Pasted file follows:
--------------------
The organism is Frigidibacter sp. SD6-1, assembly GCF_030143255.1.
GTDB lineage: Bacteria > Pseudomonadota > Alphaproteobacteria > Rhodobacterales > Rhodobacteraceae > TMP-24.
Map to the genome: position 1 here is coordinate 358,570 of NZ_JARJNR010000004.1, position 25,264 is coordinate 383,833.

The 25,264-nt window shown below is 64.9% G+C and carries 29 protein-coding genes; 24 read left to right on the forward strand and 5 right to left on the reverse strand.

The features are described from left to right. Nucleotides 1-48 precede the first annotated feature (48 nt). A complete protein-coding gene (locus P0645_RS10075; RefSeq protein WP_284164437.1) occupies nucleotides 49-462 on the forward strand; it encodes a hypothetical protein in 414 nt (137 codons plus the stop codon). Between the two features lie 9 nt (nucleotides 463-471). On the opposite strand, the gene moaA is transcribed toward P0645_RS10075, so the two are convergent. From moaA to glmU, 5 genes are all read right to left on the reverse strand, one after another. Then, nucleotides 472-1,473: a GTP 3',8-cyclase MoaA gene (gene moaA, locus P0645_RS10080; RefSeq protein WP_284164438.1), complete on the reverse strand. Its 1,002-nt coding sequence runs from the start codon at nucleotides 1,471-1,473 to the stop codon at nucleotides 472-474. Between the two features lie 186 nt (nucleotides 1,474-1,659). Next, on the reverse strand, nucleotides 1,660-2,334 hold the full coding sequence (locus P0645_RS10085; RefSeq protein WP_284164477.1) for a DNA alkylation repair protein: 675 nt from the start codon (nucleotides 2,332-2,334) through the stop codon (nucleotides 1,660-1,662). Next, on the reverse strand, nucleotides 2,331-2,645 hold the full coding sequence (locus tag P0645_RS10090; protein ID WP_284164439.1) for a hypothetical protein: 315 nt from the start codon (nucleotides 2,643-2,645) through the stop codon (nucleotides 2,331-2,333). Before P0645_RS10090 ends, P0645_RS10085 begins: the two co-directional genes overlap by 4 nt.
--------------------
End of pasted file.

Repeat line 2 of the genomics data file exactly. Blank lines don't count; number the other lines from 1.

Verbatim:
GTDB lineage: Bacteria > Pseudomonadota > Alphaproteobacteria > Rhodobacterales > Rhodobacteraceae > TMP-24.